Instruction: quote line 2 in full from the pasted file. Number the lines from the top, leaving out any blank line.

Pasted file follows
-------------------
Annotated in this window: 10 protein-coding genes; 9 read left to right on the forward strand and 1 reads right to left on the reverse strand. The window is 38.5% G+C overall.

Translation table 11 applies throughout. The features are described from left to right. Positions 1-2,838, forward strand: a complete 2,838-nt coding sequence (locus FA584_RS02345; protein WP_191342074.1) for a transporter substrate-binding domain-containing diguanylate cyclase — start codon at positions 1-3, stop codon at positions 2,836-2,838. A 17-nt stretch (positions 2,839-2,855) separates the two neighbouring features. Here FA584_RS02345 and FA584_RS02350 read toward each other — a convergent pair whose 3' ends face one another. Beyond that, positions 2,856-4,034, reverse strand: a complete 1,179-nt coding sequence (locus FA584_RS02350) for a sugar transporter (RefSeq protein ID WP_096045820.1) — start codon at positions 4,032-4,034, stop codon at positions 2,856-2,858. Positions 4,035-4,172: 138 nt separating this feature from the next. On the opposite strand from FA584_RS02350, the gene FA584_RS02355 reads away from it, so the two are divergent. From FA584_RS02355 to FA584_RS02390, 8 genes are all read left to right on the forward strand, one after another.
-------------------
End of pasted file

Translation table 11 applies throughout. The features are described from left to right. Positions 1-2,838, forward strand: a complete 2,838-nt coding sequence (locus FA584_RS02345; protein WP_191342074.1) for a transporter substrate-binding domain-containing diguanylate cyclase — start codon at positions 1-3, stop codon at positions 2,836-2,838. A 17-nt stretch (positions 2,839-2,855) separates the two neighbouring features. Here FA584_RS02345 and FA584_RS02350 read toward each other — a convergent pair whose 3' ends face one another. Beyond that, positions 2,856-4,034, reverse strand: a complete 1,179-nt coding sequence (locus FA584_RS02350) for a sugar transporter (RefSeq protein ID WP_096045820.1) — start codon at positions 4,032-4,034, stop codon at positions 2,856-2,858. Positions 4,035-4,172: 138 nt separating this feature from the next. On the opposite strand from FA584_RS02350, the gene FA584_RS02355 reads away from it, so the two are divergent. From FA584_RS02355 to FA584_RS02390, 8 genes are all read left to right on the forward strand, one after another.